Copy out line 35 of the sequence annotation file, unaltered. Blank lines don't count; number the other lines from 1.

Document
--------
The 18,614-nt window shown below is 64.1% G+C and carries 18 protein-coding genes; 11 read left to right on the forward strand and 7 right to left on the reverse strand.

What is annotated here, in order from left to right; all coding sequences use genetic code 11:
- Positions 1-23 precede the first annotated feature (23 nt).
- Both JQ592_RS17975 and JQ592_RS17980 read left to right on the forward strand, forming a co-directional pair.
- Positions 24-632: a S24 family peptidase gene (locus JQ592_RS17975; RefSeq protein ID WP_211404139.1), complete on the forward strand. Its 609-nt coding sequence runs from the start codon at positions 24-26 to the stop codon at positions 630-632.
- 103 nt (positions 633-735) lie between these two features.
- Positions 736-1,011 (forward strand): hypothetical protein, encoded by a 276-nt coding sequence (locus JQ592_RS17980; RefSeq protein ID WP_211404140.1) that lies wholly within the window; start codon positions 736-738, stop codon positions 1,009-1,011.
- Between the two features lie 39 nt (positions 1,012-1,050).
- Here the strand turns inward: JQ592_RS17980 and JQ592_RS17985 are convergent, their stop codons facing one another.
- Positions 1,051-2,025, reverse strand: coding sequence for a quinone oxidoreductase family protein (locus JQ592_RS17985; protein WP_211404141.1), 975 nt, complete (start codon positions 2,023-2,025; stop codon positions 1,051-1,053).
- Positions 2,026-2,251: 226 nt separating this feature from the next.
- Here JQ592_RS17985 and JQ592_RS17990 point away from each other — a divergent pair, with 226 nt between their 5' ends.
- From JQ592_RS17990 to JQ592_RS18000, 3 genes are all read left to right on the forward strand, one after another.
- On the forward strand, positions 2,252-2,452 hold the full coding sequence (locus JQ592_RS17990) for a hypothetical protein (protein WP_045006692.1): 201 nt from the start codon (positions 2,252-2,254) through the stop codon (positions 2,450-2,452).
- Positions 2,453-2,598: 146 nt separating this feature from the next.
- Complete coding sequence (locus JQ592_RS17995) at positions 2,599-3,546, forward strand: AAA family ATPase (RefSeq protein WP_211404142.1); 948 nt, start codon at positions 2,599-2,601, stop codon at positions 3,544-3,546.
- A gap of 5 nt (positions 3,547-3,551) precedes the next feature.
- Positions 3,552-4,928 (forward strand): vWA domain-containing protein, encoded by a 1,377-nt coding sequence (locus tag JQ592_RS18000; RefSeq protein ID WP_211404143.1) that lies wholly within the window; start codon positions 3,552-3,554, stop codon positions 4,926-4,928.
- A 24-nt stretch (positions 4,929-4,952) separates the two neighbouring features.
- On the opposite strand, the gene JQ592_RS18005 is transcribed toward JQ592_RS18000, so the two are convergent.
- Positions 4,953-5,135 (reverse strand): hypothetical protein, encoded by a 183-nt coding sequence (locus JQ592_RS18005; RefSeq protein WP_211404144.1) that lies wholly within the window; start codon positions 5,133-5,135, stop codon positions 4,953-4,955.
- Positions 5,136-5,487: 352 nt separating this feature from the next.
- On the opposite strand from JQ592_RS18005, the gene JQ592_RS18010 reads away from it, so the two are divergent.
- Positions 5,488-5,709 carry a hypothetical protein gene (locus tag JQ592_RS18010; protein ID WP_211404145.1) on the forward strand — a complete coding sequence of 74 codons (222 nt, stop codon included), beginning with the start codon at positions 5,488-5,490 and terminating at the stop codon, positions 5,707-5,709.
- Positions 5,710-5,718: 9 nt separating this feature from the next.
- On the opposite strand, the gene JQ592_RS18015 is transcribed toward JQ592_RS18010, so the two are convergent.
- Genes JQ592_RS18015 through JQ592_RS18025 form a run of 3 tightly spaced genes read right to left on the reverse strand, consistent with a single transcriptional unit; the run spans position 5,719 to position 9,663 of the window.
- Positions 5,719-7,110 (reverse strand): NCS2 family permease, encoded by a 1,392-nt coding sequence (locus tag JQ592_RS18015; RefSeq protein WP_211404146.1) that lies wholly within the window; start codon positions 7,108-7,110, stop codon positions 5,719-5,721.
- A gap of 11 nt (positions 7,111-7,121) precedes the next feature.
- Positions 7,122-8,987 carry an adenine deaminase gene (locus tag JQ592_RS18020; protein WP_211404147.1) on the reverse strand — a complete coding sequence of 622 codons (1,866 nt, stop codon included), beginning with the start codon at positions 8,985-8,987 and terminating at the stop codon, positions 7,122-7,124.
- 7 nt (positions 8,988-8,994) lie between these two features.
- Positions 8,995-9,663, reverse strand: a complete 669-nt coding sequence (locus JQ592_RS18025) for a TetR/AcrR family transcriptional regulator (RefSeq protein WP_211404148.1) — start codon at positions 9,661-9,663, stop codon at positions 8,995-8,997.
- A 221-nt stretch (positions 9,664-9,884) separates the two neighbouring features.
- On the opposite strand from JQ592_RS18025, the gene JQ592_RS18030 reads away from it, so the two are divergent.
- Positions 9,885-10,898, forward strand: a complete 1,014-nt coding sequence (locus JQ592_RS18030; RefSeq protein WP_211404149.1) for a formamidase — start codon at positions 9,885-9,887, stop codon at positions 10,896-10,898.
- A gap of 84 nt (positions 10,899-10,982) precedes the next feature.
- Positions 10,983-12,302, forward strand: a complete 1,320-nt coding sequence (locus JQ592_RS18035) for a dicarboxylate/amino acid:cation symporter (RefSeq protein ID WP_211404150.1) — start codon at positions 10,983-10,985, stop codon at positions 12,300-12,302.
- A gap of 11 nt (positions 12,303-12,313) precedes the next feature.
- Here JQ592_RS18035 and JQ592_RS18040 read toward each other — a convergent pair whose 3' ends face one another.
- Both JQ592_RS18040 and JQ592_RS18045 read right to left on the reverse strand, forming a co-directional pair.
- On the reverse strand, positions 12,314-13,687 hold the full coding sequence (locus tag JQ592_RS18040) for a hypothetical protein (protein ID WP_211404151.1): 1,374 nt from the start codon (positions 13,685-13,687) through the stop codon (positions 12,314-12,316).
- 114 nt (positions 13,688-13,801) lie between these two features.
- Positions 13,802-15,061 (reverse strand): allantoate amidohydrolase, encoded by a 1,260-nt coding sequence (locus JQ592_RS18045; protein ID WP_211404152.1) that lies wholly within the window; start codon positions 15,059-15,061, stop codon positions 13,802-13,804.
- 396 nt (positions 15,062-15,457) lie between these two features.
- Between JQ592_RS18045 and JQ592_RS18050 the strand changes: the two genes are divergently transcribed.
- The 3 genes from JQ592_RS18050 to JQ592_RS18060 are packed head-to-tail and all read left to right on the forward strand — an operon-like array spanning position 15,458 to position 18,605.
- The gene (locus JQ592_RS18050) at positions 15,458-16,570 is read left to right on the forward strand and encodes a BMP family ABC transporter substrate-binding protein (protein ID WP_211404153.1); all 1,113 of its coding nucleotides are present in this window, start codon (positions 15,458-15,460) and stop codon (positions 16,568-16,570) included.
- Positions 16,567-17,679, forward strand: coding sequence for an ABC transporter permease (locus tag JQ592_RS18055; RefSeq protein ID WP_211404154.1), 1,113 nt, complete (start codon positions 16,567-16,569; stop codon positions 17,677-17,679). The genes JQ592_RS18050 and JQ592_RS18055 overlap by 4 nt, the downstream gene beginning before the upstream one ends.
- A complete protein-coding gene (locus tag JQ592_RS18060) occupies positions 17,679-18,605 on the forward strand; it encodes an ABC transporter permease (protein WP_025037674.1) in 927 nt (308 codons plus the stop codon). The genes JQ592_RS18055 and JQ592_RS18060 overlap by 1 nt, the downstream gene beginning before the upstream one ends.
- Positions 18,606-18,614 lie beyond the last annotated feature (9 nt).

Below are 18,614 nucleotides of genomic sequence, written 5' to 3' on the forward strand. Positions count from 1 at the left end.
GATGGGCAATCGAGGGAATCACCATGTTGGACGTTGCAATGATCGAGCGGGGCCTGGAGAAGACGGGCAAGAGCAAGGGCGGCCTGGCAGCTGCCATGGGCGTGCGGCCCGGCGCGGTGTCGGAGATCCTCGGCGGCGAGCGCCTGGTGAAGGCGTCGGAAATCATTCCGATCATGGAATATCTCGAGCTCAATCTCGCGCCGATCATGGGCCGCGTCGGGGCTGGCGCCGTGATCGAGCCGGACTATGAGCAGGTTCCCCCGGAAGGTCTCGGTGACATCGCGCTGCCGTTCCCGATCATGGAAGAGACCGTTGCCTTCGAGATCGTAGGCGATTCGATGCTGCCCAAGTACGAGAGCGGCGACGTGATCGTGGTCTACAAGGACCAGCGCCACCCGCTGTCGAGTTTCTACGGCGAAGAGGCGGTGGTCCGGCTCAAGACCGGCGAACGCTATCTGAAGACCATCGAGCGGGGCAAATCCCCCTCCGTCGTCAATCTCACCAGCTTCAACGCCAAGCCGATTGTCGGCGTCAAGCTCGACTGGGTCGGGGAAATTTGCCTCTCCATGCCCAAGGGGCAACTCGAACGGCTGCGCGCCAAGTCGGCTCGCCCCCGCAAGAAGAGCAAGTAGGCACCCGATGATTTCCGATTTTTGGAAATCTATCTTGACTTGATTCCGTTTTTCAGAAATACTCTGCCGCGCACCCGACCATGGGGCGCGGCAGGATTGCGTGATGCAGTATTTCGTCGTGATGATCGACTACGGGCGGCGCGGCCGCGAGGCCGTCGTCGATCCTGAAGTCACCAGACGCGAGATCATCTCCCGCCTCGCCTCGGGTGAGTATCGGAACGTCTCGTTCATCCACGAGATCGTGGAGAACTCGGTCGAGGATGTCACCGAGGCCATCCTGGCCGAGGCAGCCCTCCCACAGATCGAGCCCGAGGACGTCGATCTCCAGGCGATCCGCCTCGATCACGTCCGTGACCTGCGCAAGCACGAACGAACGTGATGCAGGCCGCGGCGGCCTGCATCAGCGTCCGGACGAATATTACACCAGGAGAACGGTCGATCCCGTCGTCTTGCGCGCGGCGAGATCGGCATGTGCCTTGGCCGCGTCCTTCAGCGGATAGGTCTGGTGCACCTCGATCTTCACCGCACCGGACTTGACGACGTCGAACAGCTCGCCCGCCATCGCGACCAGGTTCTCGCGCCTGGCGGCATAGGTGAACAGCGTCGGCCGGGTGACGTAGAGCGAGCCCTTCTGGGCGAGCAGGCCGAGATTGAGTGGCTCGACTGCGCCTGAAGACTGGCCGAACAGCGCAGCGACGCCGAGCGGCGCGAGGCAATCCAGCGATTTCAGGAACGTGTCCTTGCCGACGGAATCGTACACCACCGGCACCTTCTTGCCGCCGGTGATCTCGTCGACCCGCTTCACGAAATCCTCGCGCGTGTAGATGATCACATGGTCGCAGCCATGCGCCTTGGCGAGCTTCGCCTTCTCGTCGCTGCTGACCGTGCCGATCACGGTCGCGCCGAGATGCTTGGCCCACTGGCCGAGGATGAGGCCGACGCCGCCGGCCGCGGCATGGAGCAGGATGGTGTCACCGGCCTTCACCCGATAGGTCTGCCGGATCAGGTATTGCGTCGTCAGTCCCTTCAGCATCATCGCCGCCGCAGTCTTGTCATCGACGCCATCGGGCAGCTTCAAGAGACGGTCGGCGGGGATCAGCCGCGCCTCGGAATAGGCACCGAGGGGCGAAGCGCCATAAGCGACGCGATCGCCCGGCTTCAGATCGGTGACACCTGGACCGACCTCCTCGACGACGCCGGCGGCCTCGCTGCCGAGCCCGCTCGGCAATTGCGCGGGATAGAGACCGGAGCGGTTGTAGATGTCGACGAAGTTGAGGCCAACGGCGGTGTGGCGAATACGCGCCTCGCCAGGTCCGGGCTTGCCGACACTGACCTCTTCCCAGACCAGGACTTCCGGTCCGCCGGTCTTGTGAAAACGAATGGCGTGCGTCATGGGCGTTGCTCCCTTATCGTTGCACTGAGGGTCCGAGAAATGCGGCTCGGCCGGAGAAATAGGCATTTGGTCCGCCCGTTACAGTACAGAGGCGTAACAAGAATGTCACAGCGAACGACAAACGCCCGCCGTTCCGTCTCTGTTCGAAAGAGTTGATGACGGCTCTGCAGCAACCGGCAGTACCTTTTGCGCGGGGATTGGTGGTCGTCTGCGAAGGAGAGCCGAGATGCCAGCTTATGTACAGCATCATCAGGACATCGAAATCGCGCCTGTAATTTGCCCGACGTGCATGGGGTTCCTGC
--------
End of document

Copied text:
- Positions 9,885-10,898, forward strand: a complete 1,014-nt coding sequence (locus JQ592_RS18030; RefSeq protein WP_211404149.1) for a formamidase — start codon at positions 9,885-9,887, stop codon at positions 10,896-10,898.